Free student recitals take place on two Thursdays — July 21 and 28 — at 7 p.m. in Shepard Recital Hall. Two master classes at Shepard remain as well, the first with the Russian prodigy Pavel Nersessian on Friday, July 22 at 3 p.m., the second with Artur Rubinstein Piano Master Competition winner Alexander Korsantia on Tuesday, July 26 at 3 p.m. Feltsman stresses that these master classes are hardly for musicians alone. “You don’t need to be a professional musician to get something valuable from watching a master teacher working with a student. It’s about learning how we learn, what works and what doesn’t, and in the process you will learn something about composers, about style, interpretation and period. The master classes are for anyone who is curious about music.”
Finally, two marquee concerts remain. On Saturday, July 23 at 7 p.m. in McKenna, Pavel Nersessian will perform a program that includes works by the witty 20th century French Les Six composer Francis Poulenc and by Valentyn Sylvestrov, who is regarded as the greatest living Ukrainian composer. Nersessian has been a touring pianist since the age of eight and has won numerous international competitions. Since 2013, he has served as a professor of piano at Boston University.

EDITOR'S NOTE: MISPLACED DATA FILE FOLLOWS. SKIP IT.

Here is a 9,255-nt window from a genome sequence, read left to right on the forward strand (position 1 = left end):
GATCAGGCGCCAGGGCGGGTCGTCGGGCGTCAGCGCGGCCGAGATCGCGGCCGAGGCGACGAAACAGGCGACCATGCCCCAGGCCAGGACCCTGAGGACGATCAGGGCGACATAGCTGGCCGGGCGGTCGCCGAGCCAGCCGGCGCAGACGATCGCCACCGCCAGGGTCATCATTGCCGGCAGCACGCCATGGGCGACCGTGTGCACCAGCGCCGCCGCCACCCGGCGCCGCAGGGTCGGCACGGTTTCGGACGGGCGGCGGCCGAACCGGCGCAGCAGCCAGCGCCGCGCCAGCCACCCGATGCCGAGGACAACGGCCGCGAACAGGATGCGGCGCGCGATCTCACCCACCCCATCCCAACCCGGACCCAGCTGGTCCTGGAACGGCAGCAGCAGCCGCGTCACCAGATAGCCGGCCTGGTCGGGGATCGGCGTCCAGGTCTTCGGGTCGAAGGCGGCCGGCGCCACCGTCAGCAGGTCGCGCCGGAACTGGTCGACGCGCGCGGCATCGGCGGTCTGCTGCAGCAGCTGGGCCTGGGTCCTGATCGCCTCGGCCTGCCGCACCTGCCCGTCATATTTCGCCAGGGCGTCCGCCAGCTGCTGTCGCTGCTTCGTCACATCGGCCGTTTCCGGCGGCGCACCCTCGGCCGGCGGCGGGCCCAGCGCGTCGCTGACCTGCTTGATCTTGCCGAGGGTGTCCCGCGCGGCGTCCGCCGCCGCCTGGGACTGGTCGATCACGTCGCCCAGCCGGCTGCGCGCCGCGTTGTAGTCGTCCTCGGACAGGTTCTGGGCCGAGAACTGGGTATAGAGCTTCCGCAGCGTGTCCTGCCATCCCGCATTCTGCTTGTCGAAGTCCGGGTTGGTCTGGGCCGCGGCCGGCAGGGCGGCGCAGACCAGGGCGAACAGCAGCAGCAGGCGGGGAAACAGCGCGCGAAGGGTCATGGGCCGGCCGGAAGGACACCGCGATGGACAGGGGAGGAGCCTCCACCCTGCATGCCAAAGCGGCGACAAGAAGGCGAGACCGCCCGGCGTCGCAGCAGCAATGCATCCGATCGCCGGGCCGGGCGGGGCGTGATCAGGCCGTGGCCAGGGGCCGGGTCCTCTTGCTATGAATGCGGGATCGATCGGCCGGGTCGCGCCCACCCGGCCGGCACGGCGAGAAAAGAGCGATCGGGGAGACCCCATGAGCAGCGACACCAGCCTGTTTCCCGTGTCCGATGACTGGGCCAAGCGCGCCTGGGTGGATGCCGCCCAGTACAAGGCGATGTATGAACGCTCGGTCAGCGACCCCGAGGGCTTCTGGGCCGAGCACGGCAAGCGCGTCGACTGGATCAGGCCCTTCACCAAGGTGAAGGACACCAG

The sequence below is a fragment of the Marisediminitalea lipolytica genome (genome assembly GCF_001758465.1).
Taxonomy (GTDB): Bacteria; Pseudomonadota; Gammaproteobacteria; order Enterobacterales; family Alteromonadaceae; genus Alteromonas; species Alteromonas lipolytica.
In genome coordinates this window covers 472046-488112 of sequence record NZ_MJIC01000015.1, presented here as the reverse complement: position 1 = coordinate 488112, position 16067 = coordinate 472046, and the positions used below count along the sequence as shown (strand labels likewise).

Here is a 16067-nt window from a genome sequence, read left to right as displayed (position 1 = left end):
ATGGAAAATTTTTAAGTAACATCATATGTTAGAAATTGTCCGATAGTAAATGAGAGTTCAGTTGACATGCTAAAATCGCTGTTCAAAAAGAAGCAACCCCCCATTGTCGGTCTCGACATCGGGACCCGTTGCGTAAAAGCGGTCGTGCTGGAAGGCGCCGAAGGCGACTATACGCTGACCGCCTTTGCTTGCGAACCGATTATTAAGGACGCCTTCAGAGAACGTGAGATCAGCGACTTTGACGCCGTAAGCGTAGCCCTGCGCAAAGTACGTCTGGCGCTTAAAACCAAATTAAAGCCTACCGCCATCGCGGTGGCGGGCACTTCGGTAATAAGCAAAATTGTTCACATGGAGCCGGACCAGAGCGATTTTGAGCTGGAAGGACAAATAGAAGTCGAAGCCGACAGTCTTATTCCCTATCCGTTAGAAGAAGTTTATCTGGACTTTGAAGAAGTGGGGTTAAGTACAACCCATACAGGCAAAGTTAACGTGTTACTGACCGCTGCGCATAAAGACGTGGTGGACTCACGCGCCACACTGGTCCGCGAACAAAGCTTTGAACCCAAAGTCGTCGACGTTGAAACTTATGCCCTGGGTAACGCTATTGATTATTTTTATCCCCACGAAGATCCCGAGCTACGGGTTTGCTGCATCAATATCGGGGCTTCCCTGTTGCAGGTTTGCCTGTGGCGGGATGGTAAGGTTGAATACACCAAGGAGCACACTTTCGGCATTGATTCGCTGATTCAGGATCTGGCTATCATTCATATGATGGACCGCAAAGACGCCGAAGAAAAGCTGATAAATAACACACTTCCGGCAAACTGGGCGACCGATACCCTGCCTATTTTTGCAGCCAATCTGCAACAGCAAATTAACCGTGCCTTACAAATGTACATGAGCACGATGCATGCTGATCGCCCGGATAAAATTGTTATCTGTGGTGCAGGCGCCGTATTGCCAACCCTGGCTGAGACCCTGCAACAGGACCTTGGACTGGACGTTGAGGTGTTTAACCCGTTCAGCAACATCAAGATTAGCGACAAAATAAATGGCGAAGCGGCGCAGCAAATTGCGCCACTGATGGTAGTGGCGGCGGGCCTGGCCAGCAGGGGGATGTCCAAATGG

PianoSummer concludes with a performance by English concert pianist Julian Trevelylan. At 22, he is the youngest guest artist in PianoSummer’s storied history. The Second Price Winner of the last Gesa Anda International Piano Competition in Zurich will perform works by Debussy, Schubert and Chopin. Tickets to both Guest Artist concerts are $30, $25 for students, faculty/staff, and seniors.
Whenever classical music is being written about, questions over its viability and future inevitably arise. While Feltsman does believe that serious piano performance is in good health, he is quick to point out that “pop” values are prevailing in concert halls, to the great detriment of the art. “What is popular is show business. There are wonderful and serious young musicians, but the most successful ones have to be flashy; they have to be visually attractive; you have to have antics. To me, that has very little to do with music. We are trying to emphasize what real value is, what real music is — not what is successful but what is real and what is good and what has value.”
For tickets and additional information, visit https://www.newpaltz.edu/fpa/piano/.